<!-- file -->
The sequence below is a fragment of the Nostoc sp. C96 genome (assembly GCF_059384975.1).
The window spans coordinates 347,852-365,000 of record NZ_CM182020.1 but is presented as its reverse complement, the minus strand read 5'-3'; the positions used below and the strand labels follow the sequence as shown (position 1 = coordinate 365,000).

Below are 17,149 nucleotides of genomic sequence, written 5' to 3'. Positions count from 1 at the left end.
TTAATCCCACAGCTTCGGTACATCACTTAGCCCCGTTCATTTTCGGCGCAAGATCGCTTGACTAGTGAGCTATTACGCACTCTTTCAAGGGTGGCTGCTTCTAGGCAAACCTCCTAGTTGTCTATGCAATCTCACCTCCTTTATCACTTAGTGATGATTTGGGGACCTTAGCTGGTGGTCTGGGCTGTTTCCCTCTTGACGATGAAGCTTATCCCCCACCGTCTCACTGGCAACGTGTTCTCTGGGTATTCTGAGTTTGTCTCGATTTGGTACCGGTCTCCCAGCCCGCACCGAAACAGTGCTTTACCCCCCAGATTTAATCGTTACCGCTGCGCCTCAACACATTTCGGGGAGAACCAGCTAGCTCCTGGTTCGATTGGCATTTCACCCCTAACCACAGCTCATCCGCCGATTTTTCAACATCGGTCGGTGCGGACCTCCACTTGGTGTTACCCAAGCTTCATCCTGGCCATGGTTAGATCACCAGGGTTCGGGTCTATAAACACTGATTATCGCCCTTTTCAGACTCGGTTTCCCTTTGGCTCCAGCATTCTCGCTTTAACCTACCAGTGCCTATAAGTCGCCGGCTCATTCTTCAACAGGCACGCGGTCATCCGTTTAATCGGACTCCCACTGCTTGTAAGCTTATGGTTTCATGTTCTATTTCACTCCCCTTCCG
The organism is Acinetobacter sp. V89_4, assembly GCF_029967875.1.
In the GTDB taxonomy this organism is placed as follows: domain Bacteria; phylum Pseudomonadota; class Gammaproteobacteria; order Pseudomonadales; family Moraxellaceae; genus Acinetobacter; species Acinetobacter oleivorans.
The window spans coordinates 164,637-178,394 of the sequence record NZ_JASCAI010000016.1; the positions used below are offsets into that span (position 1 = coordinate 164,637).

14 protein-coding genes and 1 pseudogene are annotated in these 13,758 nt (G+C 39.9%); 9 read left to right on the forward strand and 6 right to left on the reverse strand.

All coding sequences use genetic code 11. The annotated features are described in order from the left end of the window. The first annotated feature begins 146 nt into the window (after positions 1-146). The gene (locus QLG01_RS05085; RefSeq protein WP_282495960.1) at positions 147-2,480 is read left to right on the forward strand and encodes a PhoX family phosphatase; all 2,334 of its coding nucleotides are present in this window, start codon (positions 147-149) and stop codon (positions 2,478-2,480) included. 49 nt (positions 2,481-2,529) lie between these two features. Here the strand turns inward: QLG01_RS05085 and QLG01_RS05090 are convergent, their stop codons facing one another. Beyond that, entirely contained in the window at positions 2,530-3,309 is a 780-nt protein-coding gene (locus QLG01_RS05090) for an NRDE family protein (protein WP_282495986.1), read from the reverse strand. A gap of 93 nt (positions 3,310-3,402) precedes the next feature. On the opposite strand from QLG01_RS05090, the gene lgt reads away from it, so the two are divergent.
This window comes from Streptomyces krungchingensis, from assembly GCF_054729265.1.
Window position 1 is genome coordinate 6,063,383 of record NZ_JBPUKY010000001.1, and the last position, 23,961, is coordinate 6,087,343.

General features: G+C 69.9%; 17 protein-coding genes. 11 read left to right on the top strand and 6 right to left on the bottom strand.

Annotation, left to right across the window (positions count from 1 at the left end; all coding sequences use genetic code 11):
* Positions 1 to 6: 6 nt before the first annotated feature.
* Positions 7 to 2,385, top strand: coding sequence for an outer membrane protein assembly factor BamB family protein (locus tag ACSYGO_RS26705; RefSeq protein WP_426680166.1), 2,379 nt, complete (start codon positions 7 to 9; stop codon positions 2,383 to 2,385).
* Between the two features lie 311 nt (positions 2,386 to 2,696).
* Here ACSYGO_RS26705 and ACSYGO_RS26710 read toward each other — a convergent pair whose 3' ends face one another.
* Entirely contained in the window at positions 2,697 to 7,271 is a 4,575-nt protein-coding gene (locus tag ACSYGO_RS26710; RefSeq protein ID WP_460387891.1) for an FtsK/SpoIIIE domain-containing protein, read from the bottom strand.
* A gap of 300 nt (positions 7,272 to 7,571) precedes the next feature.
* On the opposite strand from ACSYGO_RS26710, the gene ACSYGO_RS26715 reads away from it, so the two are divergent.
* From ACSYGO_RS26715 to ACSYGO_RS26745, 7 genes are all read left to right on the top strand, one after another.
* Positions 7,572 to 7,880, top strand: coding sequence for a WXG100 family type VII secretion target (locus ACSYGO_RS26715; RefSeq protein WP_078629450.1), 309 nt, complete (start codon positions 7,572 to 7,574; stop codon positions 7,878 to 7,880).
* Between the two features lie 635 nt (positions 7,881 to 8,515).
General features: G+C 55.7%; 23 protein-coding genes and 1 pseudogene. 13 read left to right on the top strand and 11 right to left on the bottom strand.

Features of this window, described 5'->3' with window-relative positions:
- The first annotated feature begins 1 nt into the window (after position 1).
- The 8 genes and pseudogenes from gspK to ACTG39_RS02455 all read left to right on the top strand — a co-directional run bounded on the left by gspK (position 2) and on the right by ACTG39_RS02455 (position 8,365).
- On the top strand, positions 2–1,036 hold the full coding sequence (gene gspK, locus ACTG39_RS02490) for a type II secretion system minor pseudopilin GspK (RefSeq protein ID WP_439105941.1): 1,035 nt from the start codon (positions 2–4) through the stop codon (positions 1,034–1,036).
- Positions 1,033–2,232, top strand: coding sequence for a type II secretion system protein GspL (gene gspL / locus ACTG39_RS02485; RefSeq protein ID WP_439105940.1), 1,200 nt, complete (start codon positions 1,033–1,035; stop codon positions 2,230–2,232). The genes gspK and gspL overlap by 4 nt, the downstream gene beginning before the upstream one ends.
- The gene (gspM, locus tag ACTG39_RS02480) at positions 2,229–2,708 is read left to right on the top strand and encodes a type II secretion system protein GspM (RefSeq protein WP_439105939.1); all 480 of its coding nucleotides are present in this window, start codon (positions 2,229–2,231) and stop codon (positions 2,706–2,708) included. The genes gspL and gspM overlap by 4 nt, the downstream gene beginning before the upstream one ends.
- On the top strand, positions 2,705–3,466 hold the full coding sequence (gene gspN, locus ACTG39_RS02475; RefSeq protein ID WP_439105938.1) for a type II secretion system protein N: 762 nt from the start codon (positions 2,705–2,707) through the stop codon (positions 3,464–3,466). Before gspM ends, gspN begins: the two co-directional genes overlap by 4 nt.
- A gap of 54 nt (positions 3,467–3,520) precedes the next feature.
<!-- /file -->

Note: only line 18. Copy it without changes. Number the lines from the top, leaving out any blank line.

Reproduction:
* Entirely contained in the window at positions 2,697 to 7,271 is a 4,575-nt protein-coding gene (locus tag ACSYGO_RS26710; RefSeq protein ID WP_460387891.1) for an FtsK/SpoIIIE domain-containing protein, read from the bottom strand.